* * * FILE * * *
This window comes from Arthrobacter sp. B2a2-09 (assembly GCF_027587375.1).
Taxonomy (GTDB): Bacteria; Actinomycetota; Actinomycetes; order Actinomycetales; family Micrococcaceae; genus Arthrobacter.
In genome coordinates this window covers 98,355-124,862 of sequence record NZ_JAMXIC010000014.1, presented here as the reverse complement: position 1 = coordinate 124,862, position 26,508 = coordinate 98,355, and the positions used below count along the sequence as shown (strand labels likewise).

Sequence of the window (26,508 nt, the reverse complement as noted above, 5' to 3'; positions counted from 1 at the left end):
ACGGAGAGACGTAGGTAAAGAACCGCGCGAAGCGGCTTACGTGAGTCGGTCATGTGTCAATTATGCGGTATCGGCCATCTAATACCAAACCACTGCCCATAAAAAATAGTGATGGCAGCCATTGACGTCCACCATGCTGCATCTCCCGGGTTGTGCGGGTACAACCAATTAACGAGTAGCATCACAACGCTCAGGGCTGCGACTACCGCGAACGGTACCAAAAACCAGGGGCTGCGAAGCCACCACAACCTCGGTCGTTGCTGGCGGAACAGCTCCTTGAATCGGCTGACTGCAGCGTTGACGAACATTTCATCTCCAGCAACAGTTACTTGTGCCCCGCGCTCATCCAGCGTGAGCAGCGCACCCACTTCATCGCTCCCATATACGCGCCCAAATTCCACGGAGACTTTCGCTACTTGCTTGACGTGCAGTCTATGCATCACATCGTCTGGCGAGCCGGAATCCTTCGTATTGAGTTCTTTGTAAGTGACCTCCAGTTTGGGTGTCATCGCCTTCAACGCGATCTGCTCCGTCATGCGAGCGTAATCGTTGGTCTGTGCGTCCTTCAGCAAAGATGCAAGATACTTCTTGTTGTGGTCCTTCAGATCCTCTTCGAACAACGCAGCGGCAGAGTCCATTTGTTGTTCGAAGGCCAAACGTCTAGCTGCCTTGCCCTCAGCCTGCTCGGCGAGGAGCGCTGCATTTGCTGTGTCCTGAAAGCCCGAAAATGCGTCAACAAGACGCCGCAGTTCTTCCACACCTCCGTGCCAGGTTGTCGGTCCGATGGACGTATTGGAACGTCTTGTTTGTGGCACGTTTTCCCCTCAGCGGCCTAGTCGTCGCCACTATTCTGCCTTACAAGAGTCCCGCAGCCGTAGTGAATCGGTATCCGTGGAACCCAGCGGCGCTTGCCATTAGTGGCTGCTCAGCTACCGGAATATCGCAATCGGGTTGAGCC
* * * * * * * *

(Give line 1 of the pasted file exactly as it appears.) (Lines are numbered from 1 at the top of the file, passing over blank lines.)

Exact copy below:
This window comes from Arthrobacter sp. B2a2-09 (assembly GCF_027587375.1).